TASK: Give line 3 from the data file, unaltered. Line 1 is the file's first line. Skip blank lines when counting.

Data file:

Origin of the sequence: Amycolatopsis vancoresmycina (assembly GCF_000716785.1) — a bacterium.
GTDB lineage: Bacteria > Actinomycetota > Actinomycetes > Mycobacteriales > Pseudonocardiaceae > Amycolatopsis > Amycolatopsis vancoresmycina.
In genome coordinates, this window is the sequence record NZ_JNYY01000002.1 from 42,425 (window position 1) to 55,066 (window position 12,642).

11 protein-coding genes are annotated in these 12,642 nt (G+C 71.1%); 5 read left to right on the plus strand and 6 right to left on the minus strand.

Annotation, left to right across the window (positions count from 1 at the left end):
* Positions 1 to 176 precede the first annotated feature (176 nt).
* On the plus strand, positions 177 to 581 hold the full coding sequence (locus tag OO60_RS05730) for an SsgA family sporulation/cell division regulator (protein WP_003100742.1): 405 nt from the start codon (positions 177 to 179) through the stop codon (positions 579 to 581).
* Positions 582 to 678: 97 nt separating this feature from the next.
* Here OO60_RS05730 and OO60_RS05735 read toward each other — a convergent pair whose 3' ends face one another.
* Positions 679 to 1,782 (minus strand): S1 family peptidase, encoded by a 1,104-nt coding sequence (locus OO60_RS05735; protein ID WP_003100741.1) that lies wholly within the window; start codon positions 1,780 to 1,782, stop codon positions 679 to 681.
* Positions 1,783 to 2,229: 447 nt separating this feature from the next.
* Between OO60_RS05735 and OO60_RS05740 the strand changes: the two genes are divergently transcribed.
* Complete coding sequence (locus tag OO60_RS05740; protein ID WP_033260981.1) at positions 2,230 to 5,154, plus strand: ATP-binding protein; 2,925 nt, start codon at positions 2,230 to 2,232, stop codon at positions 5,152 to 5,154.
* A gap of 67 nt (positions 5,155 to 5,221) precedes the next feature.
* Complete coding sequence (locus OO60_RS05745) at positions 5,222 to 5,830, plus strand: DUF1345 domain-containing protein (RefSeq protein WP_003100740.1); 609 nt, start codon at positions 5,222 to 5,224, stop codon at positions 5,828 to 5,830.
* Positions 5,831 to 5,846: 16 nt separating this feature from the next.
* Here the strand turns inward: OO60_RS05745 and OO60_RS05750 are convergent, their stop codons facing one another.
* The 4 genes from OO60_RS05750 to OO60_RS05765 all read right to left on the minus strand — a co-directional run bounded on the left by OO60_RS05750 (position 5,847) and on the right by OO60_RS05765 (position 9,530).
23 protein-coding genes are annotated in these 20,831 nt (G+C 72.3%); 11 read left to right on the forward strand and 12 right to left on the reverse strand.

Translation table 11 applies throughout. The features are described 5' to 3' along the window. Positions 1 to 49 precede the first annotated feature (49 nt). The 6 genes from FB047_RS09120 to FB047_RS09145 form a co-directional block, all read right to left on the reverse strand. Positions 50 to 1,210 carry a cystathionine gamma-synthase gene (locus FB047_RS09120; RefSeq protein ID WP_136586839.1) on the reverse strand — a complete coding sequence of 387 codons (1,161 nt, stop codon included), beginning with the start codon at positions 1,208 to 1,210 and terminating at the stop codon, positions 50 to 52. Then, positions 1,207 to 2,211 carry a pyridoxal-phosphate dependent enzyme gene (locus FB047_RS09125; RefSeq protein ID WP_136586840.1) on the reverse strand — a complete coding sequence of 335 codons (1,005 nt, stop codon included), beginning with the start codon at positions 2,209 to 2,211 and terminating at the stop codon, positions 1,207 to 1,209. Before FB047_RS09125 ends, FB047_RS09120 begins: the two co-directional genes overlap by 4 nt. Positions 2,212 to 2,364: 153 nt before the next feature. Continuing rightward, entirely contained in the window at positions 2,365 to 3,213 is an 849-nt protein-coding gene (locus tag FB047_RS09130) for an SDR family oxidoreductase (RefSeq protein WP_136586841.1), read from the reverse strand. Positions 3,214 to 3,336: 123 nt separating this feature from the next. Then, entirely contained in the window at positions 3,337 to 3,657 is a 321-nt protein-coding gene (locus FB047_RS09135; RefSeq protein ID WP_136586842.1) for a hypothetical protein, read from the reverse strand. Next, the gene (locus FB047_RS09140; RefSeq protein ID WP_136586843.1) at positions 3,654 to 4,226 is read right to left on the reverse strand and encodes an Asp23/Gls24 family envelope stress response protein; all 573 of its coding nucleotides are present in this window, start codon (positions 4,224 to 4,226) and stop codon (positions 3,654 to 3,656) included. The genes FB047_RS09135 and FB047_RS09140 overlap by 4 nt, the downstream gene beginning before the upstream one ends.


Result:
In genome coordinates, this window is the sequence record NZ_JNYY01000002.1 from 42,425 (window position 1) to 55,066 (window position 12,642).